What’s Really Behind Chronic Fatigue Syndrome?

24 May

Chronic fatigue syndrome (CFS) is an extremely common medical problem.  Health-care providers can’t seem to agree on what CFS is, what causes it, how to diagnose it — or even whether it exists at all. Many medical doctors even believe that CFS is strictly a psychological problem and automatically prescribe antidepressants.

The facts: Millions of Americans suffer from fatigue and need medical help. To complicate matters further, CFS is not a single disease with a sole cause or a simple cure. Rather, it is the manifestation of one or more underlying health problems, such as infections, hormone imbalances or numerous other conditions. The goal of treatment is not simply to mask the symptoms — it is to identify the root cause or causes in an individual patient and then recommend the appropriate healing therapies.

CHRONIC INFECTIONPersistent infection is an often-missed cause of CFS. Examples…

Various viruses. Sometimes viruses that normally die off within weeks instead linger on, weakening the immune system and compromising energy production.  Possible culprits: Herpes Viruses (Epstein-Barr/Mononucleosis, Herpes Virus 6).

Bacterial infections. When the normal balance of friendly bacteria in the gut is disturbed — for instance, due to a high-sugar diet or use of antibiotics — harmful bacteria proliferate in the digestive tract. This can overtax the immune system and lead to chronic fatigue.

CARDIOVASCULAR PROBLEMS – Fatigue is a common symptom of various cardiovascular conditions that impair circulation and limit the oxygen available to the brain and muscles.

Congestive heart failure. This occurs when the heart cannot pump enough blood to meet the body’s needs. Symptoms include chest pain, heart palpitations and swollen ankles

Chronic hypotension (low blood pressure). Repeated blood pressure readings below 90/60 mmHg indicate hypotension. Other symptoms include fatigue, dizziness or fainting, rapid, shallow breathing, cold clammy skin, pallor, blurred vision, nausea, excessive thirst, trouble concentrating, and/or depression.

Neurally mediated hypotension. With this type of low blood pressure, people become dizzy only after standing or sitting for a prolonged time, and may feel nauseated if they do not lie down. Possible cause: When the adrenal glands (which secrete stress hormones) do not function well, the resulting hormone imbalance may interfere with the nerves’ signals between the heart and brain, impairing the body’s ability to maintain equilibrium.

HORMONE IMBALANCES – When hormones are out of balance, fatigue is common. If you are diagnosed with a hormone deficiency and hormone therapy is recommended, ask your doctor about bioidentical hormones. Unlike synthetic hormone drugs, bioidentical hormones have the same molecular structure as those produced by the human body.  All should be used under a doctor’s guidance.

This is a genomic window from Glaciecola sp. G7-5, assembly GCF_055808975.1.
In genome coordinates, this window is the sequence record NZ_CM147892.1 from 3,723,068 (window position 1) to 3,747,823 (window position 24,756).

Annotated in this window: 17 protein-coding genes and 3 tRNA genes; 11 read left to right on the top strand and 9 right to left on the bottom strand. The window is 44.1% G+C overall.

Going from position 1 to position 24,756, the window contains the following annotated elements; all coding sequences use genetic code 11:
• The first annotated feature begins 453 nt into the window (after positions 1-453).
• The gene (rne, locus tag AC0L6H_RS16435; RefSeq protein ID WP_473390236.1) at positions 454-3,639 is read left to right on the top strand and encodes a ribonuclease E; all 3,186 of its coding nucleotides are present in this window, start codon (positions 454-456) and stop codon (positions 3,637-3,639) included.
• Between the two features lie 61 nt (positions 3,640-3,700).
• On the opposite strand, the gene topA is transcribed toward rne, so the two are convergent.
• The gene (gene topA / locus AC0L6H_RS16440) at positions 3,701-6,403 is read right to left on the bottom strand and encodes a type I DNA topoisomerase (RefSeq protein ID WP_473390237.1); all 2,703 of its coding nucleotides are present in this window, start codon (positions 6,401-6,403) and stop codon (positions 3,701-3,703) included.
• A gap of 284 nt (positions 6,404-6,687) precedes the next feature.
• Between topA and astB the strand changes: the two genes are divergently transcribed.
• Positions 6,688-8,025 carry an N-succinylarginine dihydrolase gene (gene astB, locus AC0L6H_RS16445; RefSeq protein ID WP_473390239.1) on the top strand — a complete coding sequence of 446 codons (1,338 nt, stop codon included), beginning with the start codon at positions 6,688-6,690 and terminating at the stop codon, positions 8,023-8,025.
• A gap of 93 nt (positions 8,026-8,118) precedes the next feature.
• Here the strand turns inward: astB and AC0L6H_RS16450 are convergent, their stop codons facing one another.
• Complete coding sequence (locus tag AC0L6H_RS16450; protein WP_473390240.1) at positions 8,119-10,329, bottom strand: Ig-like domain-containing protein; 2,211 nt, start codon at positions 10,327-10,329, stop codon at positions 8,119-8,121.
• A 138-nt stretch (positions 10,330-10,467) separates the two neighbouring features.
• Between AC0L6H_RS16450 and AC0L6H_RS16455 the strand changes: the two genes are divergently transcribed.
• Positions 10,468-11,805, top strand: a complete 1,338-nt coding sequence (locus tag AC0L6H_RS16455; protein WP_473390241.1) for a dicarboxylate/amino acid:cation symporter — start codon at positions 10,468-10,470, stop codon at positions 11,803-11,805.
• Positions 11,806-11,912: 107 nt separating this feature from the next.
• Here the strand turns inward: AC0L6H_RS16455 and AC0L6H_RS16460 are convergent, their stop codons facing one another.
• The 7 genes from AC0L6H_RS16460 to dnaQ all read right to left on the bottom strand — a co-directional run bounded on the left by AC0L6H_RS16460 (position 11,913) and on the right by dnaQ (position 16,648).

Adrenal fatigue (AF). In stressful situations, the adrenal glands produce the hormones cortisol and dehydroepiandrosterone (DHEA). With AF, this mechanism is overwhelmed by prolonged physical or emotional stress, and these hormones become depleted. Because cortisol and DHEA are vital to energy production, blood sugar control and the anti-inflammatory response, AF can cause unremitting fatigue. Additional symptoms include mood swings, low libido, poor concentration and memory, light-headedness, low back pain, slow recovery from illness, salt and/or sugar cravings, and inability to lose or gain weight despite calorie reduction or increase.

Estrogen and/or progesterone deficiency. A woman’s production of these hormones naturally decreases at menopause but if levels drop too low, she may experience fatigue along with menopausal symptoms, such as severe hot flashes.

Low testosterone. This is common among men, especially those over age 60. Obesity, diabetes and high blood pressure increase the risk for testosterone deficiency. Symptoms include fatigue, reduced muscle mass, weight gain and joint pain.

Growth hormone deficiency. Symptoms, which usually appear after age 65, include fatigue, reduced muscle mass and strength, loss of skin elasticity and increased abdominal fat.

Hypothyroidism (thyroid hormone deficiency). In addition to fatigue, hypothyroidism patients typically have unexplained weight gain, low body temperature, cold hands and feet, frequent chills, dry skin, constipation, and/or depression.


To identify and treat the root cause of an individual’s chronic fatigue, doctors must take into account all accompanying symptoms. If you experience fatigue and…

  • Mood swings, memory problems and/or low back pain, the cause may be adrenal fatigue.
  • A history of root canal problems, the cause may be bacterial infection.
  • Chest pain and/or heart palpitations, the cause may be congestive heart failure.
  • Yellow skin and/or unexplained weight loss, the cause may be hepatitis.
  • Hot flashes, weight gain and/or reduced muscle mass, the cause may be hormone deficiency.
  • Dizziness, nausea and/or clammy skin, the cause may be hypotension (abnormally low blood pressure).
  • Low body temperature, weight gain and/or dry skin, the cause may be hypothyroidism.
  • Flulike symptoms or mononucleosis, the cause may be a viral infection.


1 Comment

Posted by on May 24, 2012 in Health and Science


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One response to “What’s Really Behind Chronic Fatigue Syndrome?

  1. Olivia Hatzell

    August 22, 2012 at 10:17 am

    Mono is a nasty disease since it can cause you to become bed ridden with high fevers and body aches.`,*’*

    Yours trully


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